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Discussion Starter #1
So I bought the JL GM-D8701 Mono amp..
Amp parameters are
300W x 1 x 4ohm
500W x 1 x 2ohm
800W x 1 x 1ohm..
So I also got two Kicker 10” C104 SVC Subs and I’m putting them into a Dual 10” box in my silverado crew cab under the back seat.. The box is ported with 1.12 cu space per sub..
So my question is... The subs I bought are rated at 300W peak (150 RMS) and I know I would have to run them in parallel to get a 4ohm final impedance.. Should I do that Or should I return the subs and get 2 DVC kicker CVR102 2ohm subs.. and then hook those up for a final 2ohm impedance because they are rated at 700W peak ( 350 RMS) and get more output out of my amp?? Please help me decide.. I HAVE NOT HOOKED ANYTHING UP.. Trying to do as much research as possible to get the best quality as possible and not spend an arm and a leg lol...
I also bought 2Ga OFC to run to the rear into a distribution block and the 4ga OFC to the amp.. Truck is a 2500 Silverado Duramax so I’m not worried about my battery or alternator at all, but I just want maximum performance for what I have.. Again I HAVE NOT HOOKED ANYTHING UP YET..
 

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Discussion Starter #3
Parallel or series?
If I’m not mistaken, the two SVC 4 ohm subs would have to be parallel to be a 4ohm final impedance at the amp. Honestly my whole question is should I stick with the two SVC even though my amp can produce more than the subs can handle or get the DVC 2 ohm subs and wire them to be a 2ohm final at the amp so I get closer to my amps potential
 

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If I’m not mistaken, the two SVC 4 ohm subs would have to be parallel to be a 4ohm final impedance at the amp. Honestly my whole question is should I stick with the two SVC even though my amp can produce more than the subs can handle or get the DVC 2 ohm subs and wire them to be a 2ohm final at the amp so I get closer to my amps potential
I believe you are mistaken.


If they have dual voice coils (VC) then
4-ohms VC parallel with the other 4-ohms VC makes 2-ohms.
Then two subs in parallel at 2-ohms each make 1-ohm at the amp.
In series they make 4-ohms at the amp.

2-ohm VC can be wired as a 4-ohms or 1-ohm for each individual sub.
Then each sub gets wired in parallel or series with the other sub.

If they are single VC then:
each 4-ohm sub parallel with the other 4-ohm sub makes 2-ohms at the amp.
In series they make 8-ohms

Two 1-ohm subs in series make 2-ohms, and in parallel make 0.5-ohms.
Two 2-ohm subs can be either 1-ohm or 4-ohms.

So your 2 SVC 4-ohm subs in parallel would be 2-ohm at the amp.
 

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Discussion Starter #6
ok.. So I have the two SVC 4Ohm coming in tmr.. Your saying if I run each one in parallel with the other than I’ll be at 2ohm at the amp.. should I do that? The subs are rated at 150RMS each.. amp is rated 300RMS if at 4ohm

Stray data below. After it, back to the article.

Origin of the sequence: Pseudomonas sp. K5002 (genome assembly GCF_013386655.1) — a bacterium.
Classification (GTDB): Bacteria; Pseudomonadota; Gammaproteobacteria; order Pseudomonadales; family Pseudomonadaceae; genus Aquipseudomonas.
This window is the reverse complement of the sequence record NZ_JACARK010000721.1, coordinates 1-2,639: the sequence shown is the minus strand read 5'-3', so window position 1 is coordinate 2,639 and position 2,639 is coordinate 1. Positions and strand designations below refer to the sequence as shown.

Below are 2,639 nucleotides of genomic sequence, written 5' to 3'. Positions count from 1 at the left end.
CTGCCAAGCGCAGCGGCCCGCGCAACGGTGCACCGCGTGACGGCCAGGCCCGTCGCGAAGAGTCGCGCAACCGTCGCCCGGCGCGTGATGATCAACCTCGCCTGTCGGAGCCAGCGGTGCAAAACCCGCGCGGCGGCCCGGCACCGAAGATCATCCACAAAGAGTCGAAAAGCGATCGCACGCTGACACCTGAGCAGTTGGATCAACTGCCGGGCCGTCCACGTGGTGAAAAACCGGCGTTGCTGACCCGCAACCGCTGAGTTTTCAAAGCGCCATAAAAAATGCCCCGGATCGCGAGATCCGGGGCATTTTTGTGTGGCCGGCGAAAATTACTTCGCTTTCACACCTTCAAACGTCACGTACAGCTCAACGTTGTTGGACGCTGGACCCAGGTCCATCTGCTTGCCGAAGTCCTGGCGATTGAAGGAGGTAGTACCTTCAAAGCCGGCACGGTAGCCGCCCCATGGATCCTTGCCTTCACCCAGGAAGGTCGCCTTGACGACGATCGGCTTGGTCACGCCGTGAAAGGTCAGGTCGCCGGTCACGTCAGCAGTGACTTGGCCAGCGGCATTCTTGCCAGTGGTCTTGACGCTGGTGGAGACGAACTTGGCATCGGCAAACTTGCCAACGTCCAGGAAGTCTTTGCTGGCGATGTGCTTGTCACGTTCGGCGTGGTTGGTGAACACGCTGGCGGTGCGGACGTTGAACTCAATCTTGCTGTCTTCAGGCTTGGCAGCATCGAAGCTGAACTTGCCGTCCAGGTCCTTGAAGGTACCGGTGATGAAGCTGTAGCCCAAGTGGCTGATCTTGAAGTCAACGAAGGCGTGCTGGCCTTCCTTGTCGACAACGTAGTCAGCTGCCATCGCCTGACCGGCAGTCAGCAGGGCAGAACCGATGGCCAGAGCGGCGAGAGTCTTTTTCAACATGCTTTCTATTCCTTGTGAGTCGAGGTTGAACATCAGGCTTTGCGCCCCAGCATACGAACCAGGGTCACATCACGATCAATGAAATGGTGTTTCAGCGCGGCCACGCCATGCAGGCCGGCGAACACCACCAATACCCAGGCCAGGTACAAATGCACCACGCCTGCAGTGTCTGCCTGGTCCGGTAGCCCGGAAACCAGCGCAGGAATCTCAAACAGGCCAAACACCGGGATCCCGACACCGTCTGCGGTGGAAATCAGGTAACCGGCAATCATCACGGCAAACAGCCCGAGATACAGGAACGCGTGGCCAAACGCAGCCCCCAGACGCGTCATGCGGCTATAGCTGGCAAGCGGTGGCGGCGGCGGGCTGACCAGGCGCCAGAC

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ok.. So I have the two SVC 4Ohm coming in tmr.. Your saying if I run each one in parallel with the other than I’ll be at 2ohm at the amp.. should I do that? The subs are rated at 150RMS each.. amp is rated 300RMS if at 4ohm
Who cares what the amp is rated at for 4-ohms?
Two 4-ohm subs in parallel presents an impedence at the amp of 2-ohms.

Question 1) Is the amp rated for 2-ohms?

If the answer is no, then get two 2-ohm subs and wire them in series, or get an amp rated for 2-ohms.
 

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Discussion Starter #8
Who cares what the amp is rated at for 4-ohms?
Two 4-ohm subs in parallel presents an impedence at the amp of 2-ohms.

Question 1) Is the amp rated for 2-ohms?

If the answer is no, then get two 2-ohm subs and wire them in series, or get an amp rated for 2-ohms.



Yes it is
 

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Discussion Starter #9
i understand it’s frustrating dealing with someone who doesn’t know what their talking about.. please bare with me.. trying to learn and not just hook just anything up
 

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Wiring in Parallel equation 1/Rt= 1/R1 + 1/R2 + 1/R3
Rt= resistance total
R1= resistance 1 R2= resistance 2 and so on
R1= 4ohm (1÷4=.25)
R2= 4ohm (1÷4=.25)
1/Rt= .25 + .25
1÷.5= 2 ohm
 

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Wire the two 4ohm single coil subs in parallel with your amp (all three "+" together, all three "-" together)

You now have a 2ohm load (safe, as your amp is 1ohm capable) but too much power, so just wind the gain down. Just be listening out for distortion as you gradually increase levels (and maybe gains) as you play the system to begin with.

Also be aware, we don't hear distortion as easily in the sub frequencies, so be careful and make gradual increases. If the amp or your head unit has a subsonic or infrasonic filter (rolls of some of the deepest bass) use that to help those subs out...
 

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i understand it’s frustrating dealing with someone who doesn’t know what their talking about.. please bare with me.. trying to learn and not just hook just anything up
That is not frustration.
Frustrating is hooking up, releasing magic smoke, and then hear them swearing that they know it all.

Wiring in Parallel equation 1/Rt= 1/R1 + 1/R2 + 1/R3
Rt= resistance total
R1= resistance 1 R2= resistance 2 and so on
R1= 4ohm (1÷4=.25)
R2= 4ohm (1÷4=.25)
1/Rt= .25 + .25
1÷.5= 2 ohm
^This is good and accurate.^

You'll want to work it out with a sharp pencil. It was the same magic that I used earlier in post #5.
You better check it as I did it my head, so I could have been wrong... (it is really best to double check, I think.)
 
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